The last characteristic we find in senior horses is a changing metabolism.  This means that older horses may develop problems maintaining a correct bodyweight.  The horse that was always pleasantly plump may suddenly become thin and a hard keeper, while the horse that was always thin may become overweight and an easy keeper.   Some senior horses may fluctuate drastically between too thin or too heavy within a single year.

What Does the Senior Horse Need?

The goal in feeding a senior horse is to maintain an optimal body condition score of 4 to 6 on a 9 point scale.  Since aging is such an individual process, there are no clear cut nutrient requirements for aged horses.  However, because of the physical changes happening in an older horse’s body, we do know there are some general specifications for what an older horse needs in his diet.

First, and most importantly, a senior horse needs a high quality supply of highly digestible fiber that is easy to chew and digest.  Forages should be the foundation of all horse diets, and it is important to ensure that the senior horse is eating at least 1.5% of his body weight in forage per day.  In an older horse with good quality teeth, pasture grass and/or long stemmed hay should be able to meet the forage requirements.  In an older horse with missing teeth or poor quality teeth, the ability to graze and chew is limited so we must supply a forage alternative.  Hay cubes, chopped hay, and beet pulp are a few options we can use to replace the dietary fiber that would come from hay and grass.   These products can be soaked to make them easy for the aged horse to eat.  In addition, many commercial senior feeds have elevated fiber levels to replace a portion of forage in the diet.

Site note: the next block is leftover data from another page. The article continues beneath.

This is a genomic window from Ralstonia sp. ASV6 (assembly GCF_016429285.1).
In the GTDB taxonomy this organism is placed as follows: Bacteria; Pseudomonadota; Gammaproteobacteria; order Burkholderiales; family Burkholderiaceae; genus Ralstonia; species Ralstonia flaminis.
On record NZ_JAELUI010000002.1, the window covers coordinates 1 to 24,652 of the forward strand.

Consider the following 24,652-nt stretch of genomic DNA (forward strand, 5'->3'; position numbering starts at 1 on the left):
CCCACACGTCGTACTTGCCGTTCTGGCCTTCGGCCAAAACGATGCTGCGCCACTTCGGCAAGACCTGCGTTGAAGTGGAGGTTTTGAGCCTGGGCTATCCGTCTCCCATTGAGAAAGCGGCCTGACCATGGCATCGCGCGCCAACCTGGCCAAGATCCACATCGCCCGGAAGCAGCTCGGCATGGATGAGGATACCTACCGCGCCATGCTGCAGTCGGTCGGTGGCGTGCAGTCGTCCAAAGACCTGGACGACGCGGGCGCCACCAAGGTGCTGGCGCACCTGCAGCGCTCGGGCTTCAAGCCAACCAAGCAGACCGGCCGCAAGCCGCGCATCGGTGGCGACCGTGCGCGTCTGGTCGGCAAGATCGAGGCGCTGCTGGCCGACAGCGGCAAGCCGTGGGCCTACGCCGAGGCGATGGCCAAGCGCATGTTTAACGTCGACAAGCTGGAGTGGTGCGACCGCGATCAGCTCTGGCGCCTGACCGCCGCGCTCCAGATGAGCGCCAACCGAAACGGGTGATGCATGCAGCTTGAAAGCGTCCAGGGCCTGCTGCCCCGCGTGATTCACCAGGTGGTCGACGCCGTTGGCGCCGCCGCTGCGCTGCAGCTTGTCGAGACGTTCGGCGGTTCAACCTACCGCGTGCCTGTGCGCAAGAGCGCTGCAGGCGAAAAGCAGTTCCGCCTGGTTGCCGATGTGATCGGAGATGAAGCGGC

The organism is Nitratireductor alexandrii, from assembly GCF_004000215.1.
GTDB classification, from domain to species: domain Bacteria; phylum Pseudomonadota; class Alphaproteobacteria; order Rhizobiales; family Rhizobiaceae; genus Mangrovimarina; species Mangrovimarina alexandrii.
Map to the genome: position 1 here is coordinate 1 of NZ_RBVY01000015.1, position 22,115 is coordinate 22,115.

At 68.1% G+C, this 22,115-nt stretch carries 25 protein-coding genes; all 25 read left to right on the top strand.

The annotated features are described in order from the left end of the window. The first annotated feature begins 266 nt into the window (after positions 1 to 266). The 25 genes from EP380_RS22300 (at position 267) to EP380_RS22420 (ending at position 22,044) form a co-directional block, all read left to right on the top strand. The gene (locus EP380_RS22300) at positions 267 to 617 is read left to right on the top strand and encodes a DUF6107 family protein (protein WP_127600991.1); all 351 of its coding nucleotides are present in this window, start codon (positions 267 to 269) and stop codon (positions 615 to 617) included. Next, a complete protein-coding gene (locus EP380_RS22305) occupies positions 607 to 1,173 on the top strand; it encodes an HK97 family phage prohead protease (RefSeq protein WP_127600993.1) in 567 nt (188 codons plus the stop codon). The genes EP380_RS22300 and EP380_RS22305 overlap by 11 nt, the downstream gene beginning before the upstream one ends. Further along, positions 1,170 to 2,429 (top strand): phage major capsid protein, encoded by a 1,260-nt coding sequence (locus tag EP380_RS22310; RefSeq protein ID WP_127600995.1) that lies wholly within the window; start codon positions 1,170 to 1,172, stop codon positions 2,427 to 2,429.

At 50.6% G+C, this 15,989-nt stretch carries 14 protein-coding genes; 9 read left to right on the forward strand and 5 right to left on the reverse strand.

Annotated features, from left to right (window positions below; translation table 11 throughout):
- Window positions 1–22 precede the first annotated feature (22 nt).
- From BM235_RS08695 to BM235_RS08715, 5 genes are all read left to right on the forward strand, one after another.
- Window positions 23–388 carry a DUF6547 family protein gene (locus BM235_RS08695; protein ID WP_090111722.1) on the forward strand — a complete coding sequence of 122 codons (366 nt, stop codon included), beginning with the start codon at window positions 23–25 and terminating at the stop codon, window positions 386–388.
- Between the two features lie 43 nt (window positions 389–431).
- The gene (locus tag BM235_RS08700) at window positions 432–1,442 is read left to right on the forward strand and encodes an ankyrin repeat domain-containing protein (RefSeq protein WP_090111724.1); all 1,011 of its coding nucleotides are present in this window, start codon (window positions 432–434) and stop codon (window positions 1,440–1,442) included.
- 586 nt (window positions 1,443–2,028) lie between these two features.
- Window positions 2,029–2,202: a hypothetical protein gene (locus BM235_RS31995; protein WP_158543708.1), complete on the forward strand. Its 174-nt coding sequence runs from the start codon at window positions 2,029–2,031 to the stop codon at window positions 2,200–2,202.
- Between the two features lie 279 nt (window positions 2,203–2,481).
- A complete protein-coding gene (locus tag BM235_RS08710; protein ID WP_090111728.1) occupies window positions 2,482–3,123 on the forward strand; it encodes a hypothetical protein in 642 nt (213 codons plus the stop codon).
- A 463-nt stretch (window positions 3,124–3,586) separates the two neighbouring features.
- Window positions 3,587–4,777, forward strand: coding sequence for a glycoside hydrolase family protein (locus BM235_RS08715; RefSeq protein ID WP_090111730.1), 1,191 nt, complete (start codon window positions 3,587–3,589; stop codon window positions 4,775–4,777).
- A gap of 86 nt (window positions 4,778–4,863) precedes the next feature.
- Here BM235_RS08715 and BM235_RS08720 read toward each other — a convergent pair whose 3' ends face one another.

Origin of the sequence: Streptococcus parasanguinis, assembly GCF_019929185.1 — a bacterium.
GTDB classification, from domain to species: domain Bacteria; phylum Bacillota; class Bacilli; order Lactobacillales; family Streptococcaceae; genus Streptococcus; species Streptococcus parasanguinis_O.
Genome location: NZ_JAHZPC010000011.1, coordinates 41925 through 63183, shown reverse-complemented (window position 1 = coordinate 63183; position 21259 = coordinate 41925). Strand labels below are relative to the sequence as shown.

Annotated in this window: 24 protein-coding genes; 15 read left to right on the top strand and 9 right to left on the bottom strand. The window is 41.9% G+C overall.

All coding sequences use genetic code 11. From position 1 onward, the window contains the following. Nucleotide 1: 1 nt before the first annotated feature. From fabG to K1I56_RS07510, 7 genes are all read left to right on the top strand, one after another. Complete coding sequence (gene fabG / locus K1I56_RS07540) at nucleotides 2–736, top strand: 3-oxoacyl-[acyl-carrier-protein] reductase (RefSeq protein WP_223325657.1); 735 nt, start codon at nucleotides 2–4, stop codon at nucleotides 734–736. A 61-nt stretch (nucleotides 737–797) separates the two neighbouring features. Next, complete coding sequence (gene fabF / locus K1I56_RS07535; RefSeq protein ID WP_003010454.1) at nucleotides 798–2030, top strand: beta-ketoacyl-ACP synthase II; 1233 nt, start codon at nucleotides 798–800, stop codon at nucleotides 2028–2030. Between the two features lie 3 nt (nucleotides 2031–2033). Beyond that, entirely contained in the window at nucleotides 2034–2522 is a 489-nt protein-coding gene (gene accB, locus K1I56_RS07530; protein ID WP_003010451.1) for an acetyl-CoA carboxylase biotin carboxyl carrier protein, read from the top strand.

After a senior horse’s forage needs are met, the next step is to provide enough good quality protein in the diet.  Because older horses can’t digest protein as efficiently and they tend to experience muscle wasting, providing a high quality protein source becomes very important.  Not all protein sources are created equal – many protein sources will have an amino acid profile that is not ideally suited to the horse.  An excellent source of protein that is ideal for the older horse is soybean meal, because it has an outstanding amino acid profile and composition.